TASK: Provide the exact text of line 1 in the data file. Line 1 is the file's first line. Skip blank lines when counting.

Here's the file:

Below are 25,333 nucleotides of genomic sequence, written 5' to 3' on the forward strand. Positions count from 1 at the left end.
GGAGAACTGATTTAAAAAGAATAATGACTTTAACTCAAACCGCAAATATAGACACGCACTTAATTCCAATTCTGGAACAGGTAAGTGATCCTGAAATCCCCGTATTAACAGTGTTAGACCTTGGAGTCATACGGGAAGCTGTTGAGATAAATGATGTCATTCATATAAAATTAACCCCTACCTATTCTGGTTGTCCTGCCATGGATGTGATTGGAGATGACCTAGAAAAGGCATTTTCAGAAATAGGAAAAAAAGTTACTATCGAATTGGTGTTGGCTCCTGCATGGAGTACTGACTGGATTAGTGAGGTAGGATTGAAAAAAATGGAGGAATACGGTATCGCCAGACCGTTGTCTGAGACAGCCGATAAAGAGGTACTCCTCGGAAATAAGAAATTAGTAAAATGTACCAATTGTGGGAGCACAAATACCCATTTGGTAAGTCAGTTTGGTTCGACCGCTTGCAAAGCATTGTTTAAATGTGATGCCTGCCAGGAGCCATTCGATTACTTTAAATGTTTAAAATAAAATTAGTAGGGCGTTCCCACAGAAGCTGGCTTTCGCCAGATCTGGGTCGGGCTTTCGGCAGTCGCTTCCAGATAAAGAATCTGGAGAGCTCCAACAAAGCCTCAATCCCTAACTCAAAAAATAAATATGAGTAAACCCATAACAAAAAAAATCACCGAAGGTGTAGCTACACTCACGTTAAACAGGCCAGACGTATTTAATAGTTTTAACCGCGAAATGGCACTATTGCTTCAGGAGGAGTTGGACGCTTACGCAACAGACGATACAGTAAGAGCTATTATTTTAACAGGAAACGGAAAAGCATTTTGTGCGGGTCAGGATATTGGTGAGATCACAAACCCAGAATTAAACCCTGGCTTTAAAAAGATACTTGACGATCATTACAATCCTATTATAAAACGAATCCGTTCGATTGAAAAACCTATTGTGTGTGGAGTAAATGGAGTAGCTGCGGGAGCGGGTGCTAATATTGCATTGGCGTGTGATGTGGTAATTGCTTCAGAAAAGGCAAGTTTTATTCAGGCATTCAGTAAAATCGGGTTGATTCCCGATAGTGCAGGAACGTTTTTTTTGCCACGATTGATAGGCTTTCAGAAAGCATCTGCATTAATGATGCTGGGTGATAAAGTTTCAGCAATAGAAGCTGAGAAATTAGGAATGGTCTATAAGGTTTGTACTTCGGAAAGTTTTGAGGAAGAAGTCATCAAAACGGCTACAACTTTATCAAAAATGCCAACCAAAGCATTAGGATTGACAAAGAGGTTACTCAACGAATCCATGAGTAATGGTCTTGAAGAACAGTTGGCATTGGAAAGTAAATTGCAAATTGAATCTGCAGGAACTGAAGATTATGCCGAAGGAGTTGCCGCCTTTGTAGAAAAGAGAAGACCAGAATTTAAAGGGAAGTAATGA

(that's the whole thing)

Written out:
Below are 25,333 nucleotides of genomic sequence, written 5' to 3' on the forward strand. Positions count from 1 at the left end.